Either of these options creates the possibility of alienating either her Tea Party supporters, who have been with her as she stormed the Republican Party, or the moderates who may help her move towards winning an election.

If she plans on building a big Republican tent that is inclusive of those who had previously opposed her,O'Donnell has some work ahead.

While the State GOP website now has a link to her campaign and Party Chair Tom Ross has called for party unity, he did mention by name either O'Donnell or Glen Urquhart, who defeated party supported Michelle Rollins in the US House race in his statement on the website.
An excerpt from a candidate profile in the Ny Times spells out some of her conservative ideals:

"When Ms. O’Donnell ran for the Senate in 2006, she described herself in an interview as, “Republican, but not a Delaware Republican.”

Ms. O’Donnell has taken positions against federal financing for stem cell research, is opposed to abortion even in cases of rape and favors tough penalties against businesses that hire illegal immigrants. She has also suggested in past television interviews that evolution is soft science, and questioned the utility of financing AIDS programs. "

I am wondering where Republicans who consider themselves fiscal conservatives and social moderates will find a place in her campaign.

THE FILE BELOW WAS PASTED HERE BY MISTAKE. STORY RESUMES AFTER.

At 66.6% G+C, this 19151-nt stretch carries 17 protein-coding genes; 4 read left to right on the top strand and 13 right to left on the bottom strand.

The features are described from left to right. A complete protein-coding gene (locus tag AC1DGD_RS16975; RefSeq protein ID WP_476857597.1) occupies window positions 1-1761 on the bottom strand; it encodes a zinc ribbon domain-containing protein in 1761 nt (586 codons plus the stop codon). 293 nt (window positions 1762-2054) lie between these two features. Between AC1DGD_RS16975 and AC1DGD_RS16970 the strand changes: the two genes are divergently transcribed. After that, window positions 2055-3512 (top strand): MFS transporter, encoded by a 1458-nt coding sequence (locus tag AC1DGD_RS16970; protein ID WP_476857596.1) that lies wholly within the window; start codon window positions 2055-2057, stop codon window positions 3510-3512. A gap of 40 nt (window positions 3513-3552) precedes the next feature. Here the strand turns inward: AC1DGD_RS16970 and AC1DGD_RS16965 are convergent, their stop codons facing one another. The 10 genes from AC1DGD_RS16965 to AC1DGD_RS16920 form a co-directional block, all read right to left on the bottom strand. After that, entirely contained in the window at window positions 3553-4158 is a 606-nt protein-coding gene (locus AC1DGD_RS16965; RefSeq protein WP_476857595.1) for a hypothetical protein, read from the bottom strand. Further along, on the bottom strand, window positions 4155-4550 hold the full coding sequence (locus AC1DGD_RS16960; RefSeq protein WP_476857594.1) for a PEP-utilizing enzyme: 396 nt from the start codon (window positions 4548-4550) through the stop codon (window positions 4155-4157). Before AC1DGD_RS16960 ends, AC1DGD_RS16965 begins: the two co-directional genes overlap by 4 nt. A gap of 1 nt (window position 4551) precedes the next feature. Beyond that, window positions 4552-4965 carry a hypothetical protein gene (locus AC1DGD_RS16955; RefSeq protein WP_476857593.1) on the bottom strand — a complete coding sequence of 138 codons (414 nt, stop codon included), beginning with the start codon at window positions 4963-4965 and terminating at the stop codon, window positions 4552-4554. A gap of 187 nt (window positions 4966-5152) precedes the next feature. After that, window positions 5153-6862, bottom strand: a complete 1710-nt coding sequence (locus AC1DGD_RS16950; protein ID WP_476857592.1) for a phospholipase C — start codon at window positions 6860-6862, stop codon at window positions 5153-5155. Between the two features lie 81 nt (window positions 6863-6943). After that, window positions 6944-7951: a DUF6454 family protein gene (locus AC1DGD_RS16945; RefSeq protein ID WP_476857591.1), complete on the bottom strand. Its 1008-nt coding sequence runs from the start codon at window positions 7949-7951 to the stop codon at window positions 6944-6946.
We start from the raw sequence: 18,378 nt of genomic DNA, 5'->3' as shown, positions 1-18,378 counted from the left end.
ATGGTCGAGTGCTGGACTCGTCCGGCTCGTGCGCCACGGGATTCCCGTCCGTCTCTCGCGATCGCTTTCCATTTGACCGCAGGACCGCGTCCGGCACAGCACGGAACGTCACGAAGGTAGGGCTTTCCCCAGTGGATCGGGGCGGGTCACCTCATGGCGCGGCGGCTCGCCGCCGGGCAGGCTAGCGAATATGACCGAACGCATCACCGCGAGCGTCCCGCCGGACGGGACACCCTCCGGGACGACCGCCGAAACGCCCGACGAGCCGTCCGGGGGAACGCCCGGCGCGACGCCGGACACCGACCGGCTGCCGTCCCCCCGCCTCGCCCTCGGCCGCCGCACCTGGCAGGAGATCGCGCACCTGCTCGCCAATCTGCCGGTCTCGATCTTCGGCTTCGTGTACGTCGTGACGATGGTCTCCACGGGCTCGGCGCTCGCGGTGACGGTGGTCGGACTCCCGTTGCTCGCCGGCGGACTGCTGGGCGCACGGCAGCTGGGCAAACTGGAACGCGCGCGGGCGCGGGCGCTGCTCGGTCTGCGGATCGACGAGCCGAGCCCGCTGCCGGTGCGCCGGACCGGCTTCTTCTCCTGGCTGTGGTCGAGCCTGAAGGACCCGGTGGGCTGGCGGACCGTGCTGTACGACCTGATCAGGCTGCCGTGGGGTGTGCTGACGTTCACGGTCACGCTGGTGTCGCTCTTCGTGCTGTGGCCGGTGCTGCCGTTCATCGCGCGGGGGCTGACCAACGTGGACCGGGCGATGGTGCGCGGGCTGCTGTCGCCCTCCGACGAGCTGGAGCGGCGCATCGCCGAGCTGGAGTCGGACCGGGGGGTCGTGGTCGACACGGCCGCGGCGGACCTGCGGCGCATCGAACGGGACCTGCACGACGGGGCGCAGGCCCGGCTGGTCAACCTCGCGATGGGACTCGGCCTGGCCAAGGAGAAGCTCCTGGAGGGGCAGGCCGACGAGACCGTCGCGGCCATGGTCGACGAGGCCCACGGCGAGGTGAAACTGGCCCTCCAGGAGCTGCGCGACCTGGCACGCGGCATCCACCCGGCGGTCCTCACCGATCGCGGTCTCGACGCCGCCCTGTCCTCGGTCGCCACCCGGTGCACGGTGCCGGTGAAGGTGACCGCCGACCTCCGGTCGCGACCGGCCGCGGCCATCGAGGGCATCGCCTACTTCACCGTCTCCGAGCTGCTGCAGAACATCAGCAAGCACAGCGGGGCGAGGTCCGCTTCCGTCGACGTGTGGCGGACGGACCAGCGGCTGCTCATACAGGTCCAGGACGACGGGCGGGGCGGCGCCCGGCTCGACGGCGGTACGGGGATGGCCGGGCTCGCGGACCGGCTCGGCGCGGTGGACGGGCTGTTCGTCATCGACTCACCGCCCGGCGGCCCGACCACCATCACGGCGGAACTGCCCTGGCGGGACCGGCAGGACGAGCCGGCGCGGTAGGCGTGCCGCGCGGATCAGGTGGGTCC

If she concedes this group (which I would contend is more prevalent in New Castle County based on her defeat in that county in the primary)to Chris Coons in the interest of political purity she may not fare as well in November as she did on primary day.

Thursday, September 16, 2010

Pattern of DropUp in Democratic Statewide Primary

Richard Korn won the Democratic Primary for Auditor on September 14, 2010. One of the realities from Tuesday's results is voter drop off for this race. 34,721 Delaware Democrats voted in the Treasurer's race and only 32,736 voted in the Auditor's race. 1,985 Democrats ( about 5% of those who entered the voting booth) passed up the opportunity to vote in the Auditor's race.

There were 7 state representative primaries and one state senate primary, but in many parts of the State in New Castle County and Sussex County the only races on the ballot were State Treasurer, Auditor of Accounts and a countywide row office. In Kent County there were no countywide or local races.